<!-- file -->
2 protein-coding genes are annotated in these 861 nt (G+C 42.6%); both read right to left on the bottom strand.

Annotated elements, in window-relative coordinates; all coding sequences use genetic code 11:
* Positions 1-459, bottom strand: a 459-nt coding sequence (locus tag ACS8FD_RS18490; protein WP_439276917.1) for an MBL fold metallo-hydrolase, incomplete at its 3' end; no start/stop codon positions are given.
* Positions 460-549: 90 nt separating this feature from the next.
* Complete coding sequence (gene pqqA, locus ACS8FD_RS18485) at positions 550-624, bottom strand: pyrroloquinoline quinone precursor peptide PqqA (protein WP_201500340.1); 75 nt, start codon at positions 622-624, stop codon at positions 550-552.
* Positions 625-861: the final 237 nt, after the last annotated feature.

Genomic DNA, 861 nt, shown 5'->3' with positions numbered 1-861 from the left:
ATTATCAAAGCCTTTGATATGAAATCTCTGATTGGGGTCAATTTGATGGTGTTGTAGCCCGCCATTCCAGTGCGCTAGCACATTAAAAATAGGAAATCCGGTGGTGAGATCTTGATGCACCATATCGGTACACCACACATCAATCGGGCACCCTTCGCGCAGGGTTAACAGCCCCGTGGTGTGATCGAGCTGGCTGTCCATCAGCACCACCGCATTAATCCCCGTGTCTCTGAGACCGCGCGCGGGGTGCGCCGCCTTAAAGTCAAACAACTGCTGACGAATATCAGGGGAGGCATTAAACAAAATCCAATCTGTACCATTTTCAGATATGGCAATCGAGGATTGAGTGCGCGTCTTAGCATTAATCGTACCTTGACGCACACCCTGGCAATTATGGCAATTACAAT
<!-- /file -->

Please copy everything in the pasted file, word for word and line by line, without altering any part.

2 protein-coding genes are annotated in these 861 nt (G+C 42.6%); both read right to left on the bottom strand.

Annotated elements, in window-relative coordinates; all coding sequences use genetic code 11:
* Positions 1-459, bottom strand: a 459-nt coding sequence (locus tag ACS8FD_RS18490; protein WP_439276917.1) for an MBL fold metallo-hydrolase, incomplete at its 3' end; no start/stop codon positions are given.
* Positions 460-549: 90 nt separating this feature from the next.
* Complete coding sequence (gene pqqA, locus ACS8FD_RS18485) at positions 550-624, bottom strand: pyrroloquinoline quinone precursor peptide PqqA (protein WP_201500340.1); 75 nt, start codon at positions 622-624, stop codon at positions 550-552.
* Positions 625-861: the final 237 nt, after the last annotated feature.

Genomic DNA, 861 nt, shown 5'->3' with positions numbered 1-861 from the left:
ATTATCAAAGCCTTTGATATGAAATCTCTGATTGGGGTCAATTTGATGGTGTTGTAGCCCGCCATTCCAGTGCGCTAGCACATTAAAAATAGGAAATCCGGTGGTGAGATCTTGATGCACCATATCGGTACACCACACATCAATCGGGCACCCTTCGCGCAGGGTTAACAGCCCCGTGGTGTGATCGAGCTGGCTGTCCATCAGCACCACCGCATTAATCCCCGTGTCTCTGAGACCGCGCGCGGGGTGCGCCGCCTTAAAGTCAAACAACTGCTGACGAATATCAGGGGAGGCATTAAACAAAATCCAATCTGTACCATTTTCAGATATGGCAATCGAGGATTGAGTGCGCGTCTTAGCATTAATCGTACCTTGACGCACACCCTGGCAATTATGGCAATTACAAT